And part of who I am is a believer in the magic of poetry. Yes, I use the knowledge I’ve been taught (and now teach) to make good decisions when writing. But sometimes the magic comes and I do not turn it away.


I once took a walk off campus, down a hilly road. I saw a fence, and a poem came to me. I walked home and wrote it down. My class workshopped it; they asked questions about details, wanting to know why I’d chosen the name Deborah in the penultimate line. After class I admitted to James that I didn’t have the answer—it had just come to me and I didn’t want to change it.

James told me to leave the line as it was. James taught me to trust the magic.


On December 2, 2016, James Reiss died. I saw the news on Facebook, a post from a poet I did not know, mourning the death of his mentor, who was also my mentor.

The day before James died I’d held his books The Breathers and Express in my hands, studying the inscriptions he’d left for me throughout both, looking at each time he’d crossed out a woman’s name and written mine there instead, remembering the lessons he’d taught me over twenty-five years ago.

On December 14, 2016, Brain Mill Press announced that my book A Wife Is a Hope Chest would be published as the first full-length collection in its Mineral Point Poetry Series. The limited-run fine first edition will be signed by the poet. By me.

James will never hold my book in his hands. I will never inscribe his copy. But his name is already in there—between every line in every poem on every page.


The Day I Became Golden

Originally published in Caliban (1990)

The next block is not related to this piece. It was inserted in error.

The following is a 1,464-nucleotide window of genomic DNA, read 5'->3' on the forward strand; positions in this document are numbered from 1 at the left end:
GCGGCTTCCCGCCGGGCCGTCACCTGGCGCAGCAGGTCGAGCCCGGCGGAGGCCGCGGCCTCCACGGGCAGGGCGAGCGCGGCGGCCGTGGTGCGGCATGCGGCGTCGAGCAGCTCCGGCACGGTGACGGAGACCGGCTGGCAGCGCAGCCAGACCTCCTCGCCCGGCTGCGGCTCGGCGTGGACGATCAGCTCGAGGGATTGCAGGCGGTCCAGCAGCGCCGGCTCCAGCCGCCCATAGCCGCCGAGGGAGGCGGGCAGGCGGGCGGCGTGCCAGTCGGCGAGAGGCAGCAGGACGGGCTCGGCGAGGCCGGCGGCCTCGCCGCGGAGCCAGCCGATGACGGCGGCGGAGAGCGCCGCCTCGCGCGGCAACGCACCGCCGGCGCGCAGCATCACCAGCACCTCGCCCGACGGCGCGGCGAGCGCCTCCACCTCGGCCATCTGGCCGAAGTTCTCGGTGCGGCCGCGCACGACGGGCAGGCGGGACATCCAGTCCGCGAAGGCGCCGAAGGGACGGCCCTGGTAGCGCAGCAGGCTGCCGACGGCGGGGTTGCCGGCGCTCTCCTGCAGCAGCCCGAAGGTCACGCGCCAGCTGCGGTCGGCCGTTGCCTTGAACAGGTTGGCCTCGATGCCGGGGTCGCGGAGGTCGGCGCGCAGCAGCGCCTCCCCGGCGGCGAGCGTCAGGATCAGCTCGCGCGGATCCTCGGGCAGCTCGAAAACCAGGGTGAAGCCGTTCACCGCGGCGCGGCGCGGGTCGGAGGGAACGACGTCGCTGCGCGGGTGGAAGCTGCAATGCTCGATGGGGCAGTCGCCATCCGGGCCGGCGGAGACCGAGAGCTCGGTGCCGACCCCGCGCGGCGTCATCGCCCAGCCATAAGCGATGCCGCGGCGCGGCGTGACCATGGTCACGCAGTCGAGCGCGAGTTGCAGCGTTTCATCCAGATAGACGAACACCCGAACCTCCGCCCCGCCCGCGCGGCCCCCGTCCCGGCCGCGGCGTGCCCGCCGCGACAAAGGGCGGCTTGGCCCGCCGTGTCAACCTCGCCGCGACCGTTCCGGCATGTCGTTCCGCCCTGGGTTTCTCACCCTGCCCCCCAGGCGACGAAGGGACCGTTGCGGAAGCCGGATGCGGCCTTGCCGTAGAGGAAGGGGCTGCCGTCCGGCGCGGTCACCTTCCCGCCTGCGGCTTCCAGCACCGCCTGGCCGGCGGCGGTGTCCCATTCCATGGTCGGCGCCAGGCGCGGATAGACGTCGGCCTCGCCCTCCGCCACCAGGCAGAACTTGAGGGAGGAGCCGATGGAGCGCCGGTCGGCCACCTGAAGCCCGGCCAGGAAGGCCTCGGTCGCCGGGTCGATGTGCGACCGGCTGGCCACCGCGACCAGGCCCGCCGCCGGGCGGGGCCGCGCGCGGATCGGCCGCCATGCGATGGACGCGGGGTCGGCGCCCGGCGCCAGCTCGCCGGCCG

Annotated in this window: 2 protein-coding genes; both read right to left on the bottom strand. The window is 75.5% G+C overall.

Deep in a field that was not ours,
I heard a barbed fence call me
by someone else’s name.
I moved in the wheat
and stood before the wire.
It told me to hold it
like I had never held anything before
and the electricity bent my knees
until I was bowing down.
For moments I shook there on another family’s land.
When I finally could pull free,
I put my palms to the ground
and rubbed the earth.
In red I wrote some other daughter’s name
and the fence said, “Yes, Deborah,
now go wash in the creek.”

For Michael and James

in memory of James Reiss (1941-2016)

Immediately, the man’s voice, his words
or maybe the way he moved in his chair
and smiled, took me back there. Young,

we were all three of us younger and poets
and in love with poetry and each other.
We sat in chairs at a table and we stood
at his desk. We smoked and went to parties
and the park and read and sang and smiled.
We wrote. For him, for each other, for those
we did not yet know. Back there, then, so
long ago. The three of us wrote. Poetry

was what he was and who we became